In case you’ve been living under an American-centric rock: recreational weed was legalized across Canada on October 17 (now affectionally and unofficially dubbed “Weed is Legal” Day).
When I opened my eyes this past Wednesday morning, I was greeted by a storm of “Happy Legalization” messages from non-Muslims and Muslims alike. Now, I know what you’re thinking: “but weed is haram!” But is it really that simple? The stigma surrounding marijuana in the Muslim community has always sent a very clear message: only “lost” Muslims partake. And, for the most part, conversations around the topic are generally avoided out of fear, taboo, you name it. The fact that I have to ignore the urge to preface this with “I DON’T SMOKE WEED” in flashing lights should tell you something.
But the devil’s lettuce has been proven to assist with depression, anxiety, pain and a multitude of other physically and mental illnesses. Now, medical marijuana has been legal in Canada for a while – but Muslims have been generally split on whether it’s permissible or not for medicinal (let alone recreational) purposes for about just as long. But now that getting weed is more accessible than ever, the conversation amongst Canadian-Muslims has arisen again.
The lectures and conversations were generally split between two streams of thought: extremely concerned community leaders, pushing the narrative that it’s haram come hell or high-water (definitely hell though, according to them) and “what’s-up-fellow-kids” Imams that believe weed is in more of an Islamic grey-area.
In the months leading up to the nation-wide legalization, the Canadian-Muslim community was put into “is it really haram though?” overdrive. The lectures and conversations were generally split between two streams of thought: extremely concerned community leaders, pushing the narrative that it’s haram come hell or high-water (definitely hell though, according to them) and “what’s-up-fellow-kids” Imams that believe weed is in more of an Islamic grey-area.
The issue of weed (both in an Islamic and general sense) is complex. Canada has had to look into pardons for those in jail for minor weed-associated charges, what legalization means for Canadians crossing the border, public consumption, pricing, supply; the list goes on. But for the purposes of this article, I’d like to explore what this new accessibility means for Canadian-Muslims.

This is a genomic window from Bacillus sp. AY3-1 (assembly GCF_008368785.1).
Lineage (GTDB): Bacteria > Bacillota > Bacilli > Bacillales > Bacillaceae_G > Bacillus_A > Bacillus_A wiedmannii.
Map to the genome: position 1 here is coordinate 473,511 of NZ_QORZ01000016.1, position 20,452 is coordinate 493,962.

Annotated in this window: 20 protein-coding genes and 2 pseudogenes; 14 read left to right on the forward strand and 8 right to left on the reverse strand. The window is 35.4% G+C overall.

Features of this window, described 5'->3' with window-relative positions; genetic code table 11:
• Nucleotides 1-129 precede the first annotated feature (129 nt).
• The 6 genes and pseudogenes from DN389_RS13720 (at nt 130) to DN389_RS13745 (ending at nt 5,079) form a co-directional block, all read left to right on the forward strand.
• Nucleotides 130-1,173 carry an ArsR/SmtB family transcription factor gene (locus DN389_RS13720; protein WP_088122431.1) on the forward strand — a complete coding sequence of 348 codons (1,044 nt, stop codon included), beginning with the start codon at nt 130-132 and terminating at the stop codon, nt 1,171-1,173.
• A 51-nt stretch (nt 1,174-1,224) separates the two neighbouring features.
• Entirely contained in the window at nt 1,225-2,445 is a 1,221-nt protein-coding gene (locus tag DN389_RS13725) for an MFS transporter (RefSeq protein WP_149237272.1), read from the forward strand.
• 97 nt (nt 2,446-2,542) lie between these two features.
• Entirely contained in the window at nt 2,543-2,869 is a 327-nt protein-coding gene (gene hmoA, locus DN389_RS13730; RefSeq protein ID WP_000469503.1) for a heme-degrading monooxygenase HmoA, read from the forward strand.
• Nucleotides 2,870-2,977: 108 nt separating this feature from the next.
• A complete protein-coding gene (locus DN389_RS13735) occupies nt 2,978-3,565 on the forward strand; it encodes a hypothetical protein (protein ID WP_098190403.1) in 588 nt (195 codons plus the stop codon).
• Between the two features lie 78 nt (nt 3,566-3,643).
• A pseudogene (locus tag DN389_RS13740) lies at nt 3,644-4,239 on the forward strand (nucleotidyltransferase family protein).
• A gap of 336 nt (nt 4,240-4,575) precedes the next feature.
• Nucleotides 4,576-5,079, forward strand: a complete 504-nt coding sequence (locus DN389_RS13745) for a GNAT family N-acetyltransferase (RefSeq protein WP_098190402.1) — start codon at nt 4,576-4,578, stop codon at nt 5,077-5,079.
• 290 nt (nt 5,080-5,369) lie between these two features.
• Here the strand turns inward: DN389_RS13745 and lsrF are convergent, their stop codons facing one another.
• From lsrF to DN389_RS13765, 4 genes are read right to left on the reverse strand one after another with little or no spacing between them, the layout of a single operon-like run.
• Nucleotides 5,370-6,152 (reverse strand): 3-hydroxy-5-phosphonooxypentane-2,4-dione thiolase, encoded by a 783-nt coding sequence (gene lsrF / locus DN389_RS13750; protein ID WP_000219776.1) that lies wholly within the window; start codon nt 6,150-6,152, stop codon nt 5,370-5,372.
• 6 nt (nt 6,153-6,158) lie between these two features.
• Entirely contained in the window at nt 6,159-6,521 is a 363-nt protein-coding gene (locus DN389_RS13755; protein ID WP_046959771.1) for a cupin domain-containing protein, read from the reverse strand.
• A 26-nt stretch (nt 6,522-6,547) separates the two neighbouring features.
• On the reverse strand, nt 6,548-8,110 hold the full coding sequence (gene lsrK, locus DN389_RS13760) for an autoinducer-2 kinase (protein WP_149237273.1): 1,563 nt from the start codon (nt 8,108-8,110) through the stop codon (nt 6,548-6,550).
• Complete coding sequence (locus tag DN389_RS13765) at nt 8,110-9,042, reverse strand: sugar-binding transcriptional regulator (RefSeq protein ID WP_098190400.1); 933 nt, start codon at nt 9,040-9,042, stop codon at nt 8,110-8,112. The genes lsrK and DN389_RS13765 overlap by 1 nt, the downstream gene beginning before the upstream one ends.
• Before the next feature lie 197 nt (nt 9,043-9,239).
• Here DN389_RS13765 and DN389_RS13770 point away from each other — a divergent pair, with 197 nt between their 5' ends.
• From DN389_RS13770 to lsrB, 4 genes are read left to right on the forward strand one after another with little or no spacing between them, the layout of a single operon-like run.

Obviously, I’m not a sheikh and I have absolutely no authority to tell anyone what’s haram and what isn’t. But as a young Muslim in the West, I’d be lying if I didn’t say I wasn’t curious or intrigued by pot/grass/bud/skunk/Mary Jane. And for a long time, I couldn’t tell if the shame surrounding my intrigue was fueled by unfair narratives or a genuine place of consciousness. There’s been a lot of talk about something not being halal just because it’s normalized, which is a really important sentiment, but I don’t believe this applies to kush (let’s see how many nicknames I can fit into one article).
Those that fall on the “cool” end of the spectrum don’t want to debate with those that fall on the “you’re for sure going to hell” side of the spectrum. But where does that leave those of us that fall in the middle? We’re forced to choose between ignoring something that has the potential to benefit us, or being branded as “haram.”
As someone who has struggled with depression and anxiety for about as long as I can remember, the radio commercials promising the medicinal benefits of weed are very attractive. I’ve watched friends have success with it and I’ve seen the difference it’s made in their lives. Of course, it hasn’t all been great – success varies from person to person. But the issue that we face within the Muslim community is that no one feels like sitting down to really discuss what the benefits or drawbacks are. Those that fall on the “cool” end of the spectrum don’t want to debate with those that fall on the “you’re for sure going to hell” side of the spectrum. But where does that leave those of us that fall in the middle? We’re forced to choose between ignoring something that has the potential to benefit us, or being branded as “haram.”
At the end of the day, not much has really changed in Canada in the few days following legalization, aside from the empty storefront by my house being filled with bongs. People have been smoking and consuming marijuana well before it was legal, and they will continue to do so. What the legalization means for Muslims is that it will be much more present in daily life (whether you’re partaking or not). It means that we need to do our own research within Islam and form well-rounded opinions for ourselves to avoid blindly following the narratives that already exist. There’s a lot of mystery that surrounds weed (see: the difference between THC and CBD) and what it does. And as always, knowledge is the only solution to clear the smoke of mystery.